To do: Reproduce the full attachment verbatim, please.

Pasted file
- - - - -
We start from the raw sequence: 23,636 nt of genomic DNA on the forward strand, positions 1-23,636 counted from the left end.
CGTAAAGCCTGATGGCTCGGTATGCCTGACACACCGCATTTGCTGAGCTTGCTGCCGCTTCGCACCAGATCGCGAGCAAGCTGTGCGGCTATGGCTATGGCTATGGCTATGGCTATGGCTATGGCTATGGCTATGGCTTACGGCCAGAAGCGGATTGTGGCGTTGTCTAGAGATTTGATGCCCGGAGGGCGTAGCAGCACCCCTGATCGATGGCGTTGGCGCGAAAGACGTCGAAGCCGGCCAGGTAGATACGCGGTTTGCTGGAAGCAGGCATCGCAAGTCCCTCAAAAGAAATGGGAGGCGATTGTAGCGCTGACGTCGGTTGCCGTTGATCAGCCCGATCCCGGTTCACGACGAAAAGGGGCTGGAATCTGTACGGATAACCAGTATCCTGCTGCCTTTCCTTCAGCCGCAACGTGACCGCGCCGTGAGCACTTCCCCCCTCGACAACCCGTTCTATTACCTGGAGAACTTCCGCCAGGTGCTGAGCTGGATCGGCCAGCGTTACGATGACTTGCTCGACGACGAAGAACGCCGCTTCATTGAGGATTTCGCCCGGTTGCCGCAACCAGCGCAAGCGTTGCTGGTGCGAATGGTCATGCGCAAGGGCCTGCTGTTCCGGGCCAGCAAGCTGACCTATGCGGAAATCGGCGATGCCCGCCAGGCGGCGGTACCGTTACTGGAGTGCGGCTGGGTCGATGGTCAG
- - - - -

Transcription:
We start from the raw sequence: 23,636 nt of genomic DNA on the forward strand, positions 1-23,636 counted from the left end.
CGTAAAGCCTGATGGCTCGGTATGCCTGACACACCGCATTTGCTGAGCTTGCTGCCGCTTCGCACCAGATCGCGAGCAAGCTGTGCGGCTATGGCTATGGCTATGGCTATGGCTATGGCTATGGCTATGGCTATGGCTTACGGCCAGAAGCGGATTGTGGCGTTGTCTAGAGATTTGATGCCCGGAGGGCGTAGCAGCACCCCTGATCGATGGCGTTGGCGCGAAAGACGTCGAAGCCGGCCAGGTAGATACGCGGTTTGCTGGAAGCAGGCATCGCAAGTCCCTCAAAAGAAATGGGAGGCGATTGTAGCGCTGACGTCGGTTGCCGTTGATCAGCCCGATCCCGGTTCACGACGAAAAGGGGCTGGAATCTGTACGGATAACCAGTATCCTGCTGCCTTTCCTTCAGCCGCAACGTGACCGCGCCGTGAGCACTTCCCCCCTCGACAACCCGTTCTATTACCTGGAGAACTTCCGCCAGGTGCTGAGCTGGATCGGCCAGCGTTACGATGACTTGCTCGACGACGAAGAACGCCGCTTCATTGAGGATTTCGCCCGGTTGCCGCAACCAGCGCAAGCGTTGCTGGTGCGAATGGTCATGCGCAAGGGCCTGCTGTTCCGGGCCAGCAAGCTGACCTATGCGGAAATCGGCGATGCCCGCCAGGCGGCGGTACCGTTACTGGAGTGCGGCTGGGTCGATGGTCAG